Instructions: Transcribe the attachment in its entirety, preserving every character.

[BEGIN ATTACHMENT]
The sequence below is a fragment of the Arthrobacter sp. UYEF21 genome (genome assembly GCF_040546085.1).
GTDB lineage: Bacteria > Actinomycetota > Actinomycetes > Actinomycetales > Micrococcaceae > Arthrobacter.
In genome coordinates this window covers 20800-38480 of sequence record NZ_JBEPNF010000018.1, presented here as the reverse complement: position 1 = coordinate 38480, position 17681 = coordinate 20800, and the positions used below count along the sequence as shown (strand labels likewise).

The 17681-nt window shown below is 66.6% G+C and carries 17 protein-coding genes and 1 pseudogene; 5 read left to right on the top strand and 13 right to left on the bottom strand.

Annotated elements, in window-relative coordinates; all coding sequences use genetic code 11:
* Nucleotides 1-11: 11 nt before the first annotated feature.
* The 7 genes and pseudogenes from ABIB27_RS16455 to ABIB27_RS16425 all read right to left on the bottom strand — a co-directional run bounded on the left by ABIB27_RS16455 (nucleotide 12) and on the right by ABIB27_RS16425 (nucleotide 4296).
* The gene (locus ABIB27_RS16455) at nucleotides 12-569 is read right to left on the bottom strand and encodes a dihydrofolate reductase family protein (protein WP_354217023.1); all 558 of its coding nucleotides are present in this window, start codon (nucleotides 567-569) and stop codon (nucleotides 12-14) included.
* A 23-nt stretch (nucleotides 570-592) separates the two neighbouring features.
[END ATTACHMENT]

The sequence below is a fragment of the Arthrobacter sp. UYEF21 genome (genome assembly GCF_040546085.1).
GTDB lineage: Bacteria > Actinomycetota > Actinomycetes > Actinomycetales > Micrococcaceae > Arthrobacter.
In genome coordinates this window covers 20800-38480 of sequence record NZ_JBEPNF010000018.1, presented here as the reverse complement: position 1 = coordinate 38480, position 17681 = coordinate 20800, and the positions used below count along the sequence as shown (strand labels likewise).

The 17681-nt window shown below is 66.6% G+C and carries 17 protein-coding genes and 1 pseudogene; 5 read left to right on the top strand and 13 right to left on the bottom strand.

Annotated elements, in window-relative coordinates; all coding sequences use genetic code 11:
* Nucleotides 1-11: 11 nt before the first annotated feature.
* The 7 genes and pseudogenes from ABIB27_RS16455 to ABIB27_RS16425 all read right to left on the bottom strand — a co-directional run bounded on the left by ABIB27_RS16455 (nucleotide 12) and on the right by ABIB27_RS16425 (nucleotide 4296).
* The gene (locus ABIB27_RS16455) at nucleotides 12-569 is read right to left on the bottom strand and encodes a dihydrofolate reductase family protein (protein WP_354217023.1); all 558 of its coding nucleotides are present in this window, start codon (nucleotides 567-569) and stop codon (nucleotides 12-14) included.
* A 23-nt stretch (nucleotides 570-592) separates the two neighbouring features.